BRICS bank in China expands local currency lending to de-dollarize debt

The BRICS New Development Bank (NDB) is shifting towards lending in member currencies, a move that aligns with the bloc's recent emphasis on de-dollarization. The NDB, led by president Dilma Rousseff, aims to reduce its reliance on dollar-denominated lending and instead focus on using BRICS currencies such as the South African rand, Brazilian real, and Indian rupee. Rousseff stated that the bank expects to lend between $8 billion to $10 billion this year, with the goal of having approximately 30% of its lending in local currencies.

To achieve this, the NDB has already issued its first South African rand bond in August, which attracted significant bids. The bank has also announced plans to sell Indian rupee bonds in October, although details on the size of the program have not been provided. The NDB was established in 2015 by the BRICS bloc, consisting of Brazil, Russia, India, China, and South Africa, as an alternative to Western-led financial institutions. It has already lent $33 billion for development projects.

Rousseff highlighted that using local currencies reduces the risks associated with exchange rates and US monetary policy. Additionally, borrowing from the NDB does not come with the conditionality often imposed by institutions like the International Monetary Fund. The move towards local currencies reflects the BRICS bloc's desire to establish itself as a counterweight to the West. However, the feasibility of creating a common BRICS currency remains uncertain.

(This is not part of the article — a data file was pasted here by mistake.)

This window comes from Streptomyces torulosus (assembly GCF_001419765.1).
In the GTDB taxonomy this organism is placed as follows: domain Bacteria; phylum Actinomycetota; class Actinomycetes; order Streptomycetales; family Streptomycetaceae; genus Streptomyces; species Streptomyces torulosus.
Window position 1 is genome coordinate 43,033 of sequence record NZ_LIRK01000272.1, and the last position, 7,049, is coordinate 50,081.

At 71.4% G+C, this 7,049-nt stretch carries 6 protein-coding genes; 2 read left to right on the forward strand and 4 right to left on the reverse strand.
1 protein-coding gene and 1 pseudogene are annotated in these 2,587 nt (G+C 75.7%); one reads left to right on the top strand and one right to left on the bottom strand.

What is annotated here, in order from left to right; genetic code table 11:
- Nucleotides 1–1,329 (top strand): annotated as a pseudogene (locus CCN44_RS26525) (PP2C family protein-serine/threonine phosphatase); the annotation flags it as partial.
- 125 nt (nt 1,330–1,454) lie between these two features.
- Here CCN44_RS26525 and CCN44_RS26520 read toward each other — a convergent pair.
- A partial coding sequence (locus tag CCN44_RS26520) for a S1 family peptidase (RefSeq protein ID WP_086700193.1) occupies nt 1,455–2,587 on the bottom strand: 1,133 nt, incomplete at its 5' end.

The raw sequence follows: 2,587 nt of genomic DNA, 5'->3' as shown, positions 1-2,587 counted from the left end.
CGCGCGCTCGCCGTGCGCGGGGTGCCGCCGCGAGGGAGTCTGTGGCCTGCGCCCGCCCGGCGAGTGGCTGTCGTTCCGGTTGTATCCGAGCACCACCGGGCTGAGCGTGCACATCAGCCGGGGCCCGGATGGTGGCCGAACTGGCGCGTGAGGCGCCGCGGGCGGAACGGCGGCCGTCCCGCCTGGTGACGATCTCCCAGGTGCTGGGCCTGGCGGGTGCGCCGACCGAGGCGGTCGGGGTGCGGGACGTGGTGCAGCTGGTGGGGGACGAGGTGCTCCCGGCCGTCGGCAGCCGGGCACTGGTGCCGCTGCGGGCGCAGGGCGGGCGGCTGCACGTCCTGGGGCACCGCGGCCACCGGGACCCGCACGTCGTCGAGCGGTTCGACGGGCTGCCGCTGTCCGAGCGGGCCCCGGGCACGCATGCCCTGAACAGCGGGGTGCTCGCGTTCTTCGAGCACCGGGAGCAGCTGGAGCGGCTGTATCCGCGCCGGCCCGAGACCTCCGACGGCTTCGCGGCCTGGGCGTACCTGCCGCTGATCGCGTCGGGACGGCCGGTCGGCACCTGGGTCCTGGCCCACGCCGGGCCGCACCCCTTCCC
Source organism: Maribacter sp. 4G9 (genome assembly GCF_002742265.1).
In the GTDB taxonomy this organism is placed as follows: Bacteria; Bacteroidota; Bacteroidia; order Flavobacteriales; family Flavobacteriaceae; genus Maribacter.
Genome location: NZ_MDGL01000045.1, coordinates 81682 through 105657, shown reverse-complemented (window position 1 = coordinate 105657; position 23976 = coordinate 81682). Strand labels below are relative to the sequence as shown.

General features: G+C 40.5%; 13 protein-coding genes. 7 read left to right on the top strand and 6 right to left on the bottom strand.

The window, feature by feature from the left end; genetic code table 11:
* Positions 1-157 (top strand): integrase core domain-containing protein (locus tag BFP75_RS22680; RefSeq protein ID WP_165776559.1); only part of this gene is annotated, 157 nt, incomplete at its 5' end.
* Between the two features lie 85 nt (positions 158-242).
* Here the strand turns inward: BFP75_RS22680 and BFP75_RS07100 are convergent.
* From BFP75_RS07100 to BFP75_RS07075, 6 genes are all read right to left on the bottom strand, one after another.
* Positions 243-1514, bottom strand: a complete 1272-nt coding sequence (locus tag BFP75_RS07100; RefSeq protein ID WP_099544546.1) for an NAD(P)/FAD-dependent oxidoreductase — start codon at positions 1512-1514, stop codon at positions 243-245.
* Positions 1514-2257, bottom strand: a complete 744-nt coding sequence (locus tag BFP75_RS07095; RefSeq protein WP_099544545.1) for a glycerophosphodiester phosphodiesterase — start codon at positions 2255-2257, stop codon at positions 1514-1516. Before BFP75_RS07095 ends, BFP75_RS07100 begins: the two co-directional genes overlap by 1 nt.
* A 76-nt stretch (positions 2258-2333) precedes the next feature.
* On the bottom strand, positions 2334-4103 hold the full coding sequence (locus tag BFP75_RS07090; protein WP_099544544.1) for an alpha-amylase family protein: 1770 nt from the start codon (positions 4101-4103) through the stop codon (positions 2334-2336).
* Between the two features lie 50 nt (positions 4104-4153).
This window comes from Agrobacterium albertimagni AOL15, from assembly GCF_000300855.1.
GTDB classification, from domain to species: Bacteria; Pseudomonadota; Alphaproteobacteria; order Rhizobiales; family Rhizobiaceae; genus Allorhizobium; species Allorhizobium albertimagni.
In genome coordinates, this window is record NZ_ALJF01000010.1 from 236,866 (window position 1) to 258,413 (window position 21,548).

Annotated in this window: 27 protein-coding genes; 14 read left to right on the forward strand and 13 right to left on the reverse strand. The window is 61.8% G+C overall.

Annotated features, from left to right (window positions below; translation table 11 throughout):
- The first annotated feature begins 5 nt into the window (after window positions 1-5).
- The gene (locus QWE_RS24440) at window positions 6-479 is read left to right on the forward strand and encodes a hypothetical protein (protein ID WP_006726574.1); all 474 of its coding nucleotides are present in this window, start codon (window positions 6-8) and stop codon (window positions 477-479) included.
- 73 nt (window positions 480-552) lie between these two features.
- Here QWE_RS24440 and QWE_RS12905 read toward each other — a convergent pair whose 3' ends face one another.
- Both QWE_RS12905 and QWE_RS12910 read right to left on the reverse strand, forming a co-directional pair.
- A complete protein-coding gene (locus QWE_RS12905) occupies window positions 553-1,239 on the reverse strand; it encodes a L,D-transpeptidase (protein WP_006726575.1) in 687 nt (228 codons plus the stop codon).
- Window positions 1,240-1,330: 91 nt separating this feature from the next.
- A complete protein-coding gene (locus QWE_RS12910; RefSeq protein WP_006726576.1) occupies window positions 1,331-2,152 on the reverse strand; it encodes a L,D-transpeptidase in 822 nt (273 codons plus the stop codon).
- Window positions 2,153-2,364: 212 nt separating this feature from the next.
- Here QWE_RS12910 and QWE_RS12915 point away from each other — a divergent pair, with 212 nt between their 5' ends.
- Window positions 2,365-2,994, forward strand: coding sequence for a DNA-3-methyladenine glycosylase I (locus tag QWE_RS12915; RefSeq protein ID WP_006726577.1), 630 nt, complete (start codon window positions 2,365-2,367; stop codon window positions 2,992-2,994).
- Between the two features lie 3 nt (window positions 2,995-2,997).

Despite the rhetoric of de-dollarization, the NDB has historically relied heavily on the US dollar, which has contributed to financial difficulties. The bank experienced a credit downgrade from Fitch Ratings last year and faced challenges in attracting Western investors due to its ties to Russia. As two-thirds of its borrowing were in dollars, the loss of this funding has significantly increased the cost of servicing NDB's debt.

In addition to the BRICS members, the NDB includes Egypt, Bangladesh, and the United Arab Emirates as members. The bank has received 15 new membership applications and is currently considering four or five of them. As the BRICS leaders convene for their annual summit, the focus on lending in member currencies is seen as a step towards reducing reliance on the US dollar and establishing a more independent financial system.


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